Explainer: Types of WhatsApp scams and how to avoid them
Have you been getting a lot of work-from-home job offers on WhatsApp lately? If your first instinct was that it was too good to be true, you'd be correct.
Despite its security precautions, WhatsApp is still plagued by scammers involving work-from-home (WFH) employment offers, KBC lottery winners, and other scams.
Have you been getting a lot of work-from-home job offers on WhatsApp lately? If your first instinct was that it was too good to be true, you'd be correct. These texts are simply part of an increasingly popular scammers' operation to steal your money.
While certain scams, such as those that say you've won a large jackpot, may appear obvious, others that claim to offer WFH are smart and convincing. In light of these incidents, The Indian Express has compiled a list of the most common WhatsApp scams and how to avoid them.
The WFH scam is perhaps the most frequent of its sort, in which scammers send out messages in batches to a large number of victims.
If you respond, you'll be prompted to set up a Telegram "work" account, where the scammer will assign you "tasks."
Surprisingly, you'll have to pay to receive fresh tasks, and the scammer will keep delivering them while assuring you that you'll be compensated eventually.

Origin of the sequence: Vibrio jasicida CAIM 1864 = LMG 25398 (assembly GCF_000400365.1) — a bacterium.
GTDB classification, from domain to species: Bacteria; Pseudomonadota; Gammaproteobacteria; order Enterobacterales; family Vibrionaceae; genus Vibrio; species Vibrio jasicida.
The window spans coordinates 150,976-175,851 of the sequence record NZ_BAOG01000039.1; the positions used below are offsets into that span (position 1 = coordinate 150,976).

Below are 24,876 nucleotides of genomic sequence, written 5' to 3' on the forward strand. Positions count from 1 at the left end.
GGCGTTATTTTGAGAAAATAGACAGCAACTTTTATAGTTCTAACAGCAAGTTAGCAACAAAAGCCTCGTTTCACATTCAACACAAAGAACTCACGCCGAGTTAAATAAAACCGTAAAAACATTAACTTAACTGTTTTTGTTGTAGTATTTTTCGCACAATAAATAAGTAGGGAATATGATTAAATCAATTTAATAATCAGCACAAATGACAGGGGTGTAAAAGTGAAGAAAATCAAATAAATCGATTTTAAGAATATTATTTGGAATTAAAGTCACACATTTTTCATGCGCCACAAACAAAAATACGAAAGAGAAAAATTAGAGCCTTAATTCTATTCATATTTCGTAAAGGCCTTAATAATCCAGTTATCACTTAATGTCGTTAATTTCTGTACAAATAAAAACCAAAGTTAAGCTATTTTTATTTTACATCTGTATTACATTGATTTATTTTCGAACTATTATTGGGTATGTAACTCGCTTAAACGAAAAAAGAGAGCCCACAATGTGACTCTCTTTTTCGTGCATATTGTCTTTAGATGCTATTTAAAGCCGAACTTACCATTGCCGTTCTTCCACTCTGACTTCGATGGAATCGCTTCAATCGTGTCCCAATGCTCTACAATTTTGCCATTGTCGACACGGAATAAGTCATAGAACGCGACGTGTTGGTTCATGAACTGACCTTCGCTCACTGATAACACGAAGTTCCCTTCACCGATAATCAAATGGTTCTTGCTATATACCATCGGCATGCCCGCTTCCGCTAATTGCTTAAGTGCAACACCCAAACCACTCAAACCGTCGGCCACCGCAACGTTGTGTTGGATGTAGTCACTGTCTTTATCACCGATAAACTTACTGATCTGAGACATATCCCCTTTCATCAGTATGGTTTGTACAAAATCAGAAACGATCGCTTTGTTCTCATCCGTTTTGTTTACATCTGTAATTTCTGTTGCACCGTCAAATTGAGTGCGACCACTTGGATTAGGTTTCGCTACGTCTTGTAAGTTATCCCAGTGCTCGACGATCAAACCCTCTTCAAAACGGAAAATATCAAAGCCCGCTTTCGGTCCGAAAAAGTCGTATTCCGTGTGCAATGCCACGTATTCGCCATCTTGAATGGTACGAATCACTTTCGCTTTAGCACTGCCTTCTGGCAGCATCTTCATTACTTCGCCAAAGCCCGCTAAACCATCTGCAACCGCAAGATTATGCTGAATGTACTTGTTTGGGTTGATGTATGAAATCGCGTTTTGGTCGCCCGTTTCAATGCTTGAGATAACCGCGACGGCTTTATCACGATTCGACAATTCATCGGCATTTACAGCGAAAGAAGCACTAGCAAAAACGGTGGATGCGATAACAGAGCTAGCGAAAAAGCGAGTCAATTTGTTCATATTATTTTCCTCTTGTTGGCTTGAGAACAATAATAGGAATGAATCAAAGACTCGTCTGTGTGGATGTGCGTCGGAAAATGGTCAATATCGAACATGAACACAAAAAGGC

However, as with most frauds, the incentive never materializes, and the scammer vanishes when you detect foul play and begin asking too many questions.
The simplest method to avoid such scams is to absolutely disregard any WFH-related job offers.
Recruiters typically hire through established job portals such as LinkedIn and Naukri, where they may interact with a larger audience, and there's no incentive for them to contact random people via chat apps on their own.
Electricity bill scam
Many consumers have received texts on WhatsApp and SMS from unknown numbers suggesting that their electricity will be disconnected if the bill is not paid.
Instead of redirecting you to, say, an official government portal, you're directed to a phone number.
As previously stated, the power board normally warns consumers about late bills via automated calls or formal text messages.
They never ask you to phone a specific number. So, if any of these 'notifications' have an unknown number, it's a hoax. Blocking the sender is the recommended line of action.
WhatsApp QR code scam
QR codes are commonly used to make UPI payments. However, scammers can twist those and use them to steal money from you. One method is to send people SMS informing them that they have won something, such as a monetary award, along with a QR code. The message will instruct you to scan the code, enter a predetermined sum, and ‘receive' the cash.
However, rather than receiving money, you would be paying crooks, making this tactic yet another convincing hoax.
Understanding how QR codes operate with UPI is the simplest approach to prevent falling victim to such scams.
QR codes are rarely used to accept payments; they are only used to make payments. And if someone asks you to scan a QR code so that they can pay you, whether, by WhatsApp, SMS, or email, you should disregard them.